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Importing photos from a scanner - is it possible and how to

jenthomas1

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I've just found a load of "old fashioned" photographs with their negatives. I'm wondering if it's possible to scan them (using my Canon MG4250 printer/scanner) directly into Lightroom and whether I can edit them from there. Or is there another way to get them into Lightroom for editing?

I'm really new to Lightroom and not very technical so need very simple instructions! So far all I've done with Lightroom is import images from my Nikon D3300 and some editing of them.
 
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Welcome to the forum. You will need to use some intermediate software to do the scanning. Most AIO devices come with such software. There are other dedicated scanning software that will also do the job to. (The Preview App that ships with OS X is all you need with a Mac, there may be an equivalent to this in Windows,)
The Scanning app will scan images to a folder designated by the user. If you turn Auto Import on in LR and set this same folder as a watch folder, any TIFF or JPEG files that are created in the folder by the scanning app will automatically be imported by LR into your catalog.
 

rob211

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If you happen to have Photoshop as part of the CC subscription, you can use that for certain scanners. Depends on what drivers the scanner uses, I believe. I actually found that Elements was better in some ways; seemed to simplify the steps. One real timesaver, though, is software that has good filters for dust removal. It can be a real pain to do that manually.
 
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You will need to use some intermediate software to do the scanning...The Scanning app will scan images to a folder designated by the user. If you turn Auto Import on in LR and set this same folder as a watch folder, any TIFF or JPEG files that are created in the folder by the scanning app will automatically be imported by LR into your catalog.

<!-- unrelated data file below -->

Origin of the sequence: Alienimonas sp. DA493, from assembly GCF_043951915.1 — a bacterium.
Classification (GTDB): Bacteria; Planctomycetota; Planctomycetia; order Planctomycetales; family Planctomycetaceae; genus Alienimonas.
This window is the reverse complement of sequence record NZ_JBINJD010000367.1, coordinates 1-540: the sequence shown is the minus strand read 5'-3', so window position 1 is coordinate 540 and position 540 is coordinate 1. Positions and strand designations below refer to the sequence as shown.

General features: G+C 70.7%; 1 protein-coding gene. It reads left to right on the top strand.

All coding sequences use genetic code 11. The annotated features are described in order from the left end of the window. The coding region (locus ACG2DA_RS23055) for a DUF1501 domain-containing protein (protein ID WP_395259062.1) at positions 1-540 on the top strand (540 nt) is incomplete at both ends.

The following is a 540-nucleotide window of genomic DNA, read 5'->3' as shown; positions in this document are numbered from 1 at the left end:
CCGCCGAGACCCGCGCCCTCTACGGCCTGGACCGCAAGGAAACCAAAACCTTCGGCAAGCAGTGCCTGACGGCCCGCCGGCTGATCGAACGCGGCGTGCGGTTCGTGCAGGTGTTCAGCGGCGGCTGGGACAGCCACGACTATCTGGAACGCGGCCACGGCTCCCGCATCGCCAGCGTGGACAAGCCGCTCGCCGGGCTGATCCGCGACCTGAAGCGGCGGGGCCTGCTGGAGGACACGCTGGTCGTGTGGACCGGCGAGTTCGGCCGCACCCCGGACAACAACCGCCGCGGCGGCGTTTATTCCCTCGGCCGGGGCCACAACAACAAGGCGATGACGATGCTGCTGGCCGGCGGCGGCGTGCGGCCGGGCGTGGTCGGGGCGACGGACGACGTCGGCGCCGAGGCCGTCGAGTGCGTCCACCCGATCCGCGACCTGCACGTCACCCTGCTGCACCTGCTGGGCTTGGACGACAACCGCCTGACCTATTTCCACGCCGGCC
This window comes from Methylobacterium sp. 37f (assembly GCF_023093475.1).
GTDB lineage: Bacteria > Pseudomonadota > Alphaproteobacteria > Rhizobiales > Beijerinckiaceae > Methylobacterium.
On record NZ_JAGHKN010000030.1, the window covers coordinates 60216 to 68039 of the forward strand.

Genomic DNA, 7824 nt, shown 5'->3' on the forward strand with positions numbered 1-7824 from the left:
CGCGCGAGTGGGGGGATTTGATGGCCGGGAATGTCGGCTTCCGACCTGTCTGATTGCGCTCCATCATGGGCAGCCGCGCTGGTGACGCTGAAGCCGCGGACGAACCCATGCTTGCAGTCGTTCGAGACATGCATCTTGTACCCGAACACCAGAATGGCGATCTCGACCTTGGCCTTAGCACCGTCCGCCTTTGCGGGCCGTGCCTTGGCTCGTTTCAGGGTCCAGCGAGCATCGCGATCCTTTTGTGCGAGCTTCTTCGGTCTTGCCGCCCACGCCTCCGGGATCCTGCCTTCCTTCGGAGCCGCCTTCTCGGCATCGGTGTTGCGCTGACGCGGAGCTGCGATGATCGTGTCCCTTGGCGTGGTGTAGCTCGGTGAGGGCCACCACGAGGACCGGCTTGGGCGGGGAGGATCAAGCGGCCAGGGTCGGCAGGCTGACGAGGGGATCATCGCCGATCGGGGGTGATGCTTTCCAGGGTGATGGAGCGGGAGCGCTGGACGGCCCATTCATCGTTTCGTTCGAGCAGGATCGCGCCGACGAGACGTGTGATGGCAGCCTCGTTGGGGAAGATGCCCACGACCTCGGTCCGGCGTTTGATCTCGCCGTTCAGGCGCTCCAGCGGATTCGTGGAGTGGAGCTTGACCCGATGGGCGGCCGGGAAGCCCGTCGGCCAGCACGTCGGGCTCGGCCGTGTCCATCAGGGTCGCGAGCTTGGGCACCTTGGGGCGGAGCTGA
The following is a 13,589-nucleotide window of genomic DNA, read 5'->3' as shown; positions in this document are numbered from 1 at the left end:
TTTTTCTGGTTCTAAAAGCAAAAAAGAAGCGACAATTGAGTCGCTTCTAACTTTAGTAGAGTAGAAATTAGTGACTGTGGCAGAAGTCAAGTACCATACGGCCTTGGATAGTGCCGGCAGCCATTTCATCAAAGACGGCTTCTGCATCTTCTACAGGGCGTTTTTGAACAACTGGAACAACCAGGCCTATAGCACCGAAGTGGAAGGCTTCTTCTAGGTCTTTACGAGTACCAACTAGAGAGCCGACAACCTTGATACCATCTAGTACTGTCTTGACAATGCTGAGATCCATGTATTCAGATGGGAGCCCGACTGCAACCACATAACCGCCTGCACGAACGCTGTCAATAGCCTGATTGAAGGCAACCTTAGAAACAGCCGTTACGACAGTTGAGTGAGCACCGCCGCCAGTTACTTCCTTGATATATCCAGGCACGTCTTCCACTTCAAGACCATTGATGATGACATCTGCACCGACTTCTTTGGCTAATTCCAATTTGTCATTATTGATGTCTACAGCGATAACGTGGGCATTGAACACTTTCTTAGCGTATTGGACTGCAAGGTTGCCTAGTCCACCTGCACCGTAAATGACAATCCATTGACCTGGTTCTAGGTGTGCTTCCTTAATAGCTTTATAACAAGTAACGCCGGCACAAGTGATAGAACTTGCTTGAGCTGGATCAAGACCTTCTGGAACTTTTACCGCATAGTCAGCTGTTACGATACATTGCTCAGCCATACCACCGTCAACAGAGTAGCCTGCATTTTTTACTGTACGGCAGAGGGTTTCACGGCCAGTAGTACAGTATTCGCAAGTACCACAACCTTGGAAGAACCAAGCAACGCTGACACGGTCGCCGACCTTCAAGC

I use this workflow because Lightroom is just as great for scans as it is for digital camera images. I use VueScan to scan negative filmstrips as batch scans of multiple frames. The scanning software saves all the frames into the folder I designated, and I can watch them automatically appear in Lightroom, ready for processing, because I set up the same folder for Auto Import. All I have to do is switch between the scanning software and Lightroom; it isn't even necessary to switch to the desktop. It's almost as good as if you were scanning from inside Lightroom itself.

If you are doing negatives, try to pick scanning software that does a good job of inverting them to positive. While inverting is possible in Lightroom, it is often more easily and more accurately done in the scanning software, especially for color negatives.

What's nice about Lightroom is that once you have corrected the tone/contrast/color balance of the first one or two frames in a roll, chances are the rest of the roll will need similar corrections. Lightroom makes it easy to copy/paste or sync the corrections to all of the other frames in the roll instantaneously, and then when you go frame by frame you can make any further frame-specific corrections that are needed. You can also add captions, keywords, locations, and other metadata to scans in bulk and with presets, just as you would with digital camera images. It would take a lot longer to edit the same 24- or 36-frame roll in Photoshop.
 

PhilBurton

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...

You can also add captions, keywords, locations, and other metadata to scans in bulk and with presets, just as you would with digital camera images. It would take a lot longer to edit the same 24- or 36-frame roll in Photoshop.
Conrad,

Do you add any metadata about the camera or lens or film? How?

Phil
 
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Hi Phil, I haven't added any camera/lens/film metadata. But I have heard of people who do that, usually using ExifTool since Lightroom itself doesn't provide a way to change that metadata. I think it would be nice to have that metadata on the scans but it's not a high priority for me at the moment.

I do add a lot of the other metadata in Lightroom: keywords, captions, locations, faces…
 
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A good way to input metadata onto scanned files is the excellent Capture Time to EXIF plugin by John Beardsworth. It uses ExifTool to do all the work but allows you to use Lightroom to select the images that you want update. It is primarily intended to update the date/time fields to show the actual date/time the image was captured. Scanned images always come into Lightroom with the date that the scan was done.

Optionally there is a section where you can add any other metadata including EXIF lens and camera using ExifTool syntax. There is an example of how to add complete camera and lens information. It is much more convenient than to try to learn the complicated ExifTool command line syntax.

-louie
 
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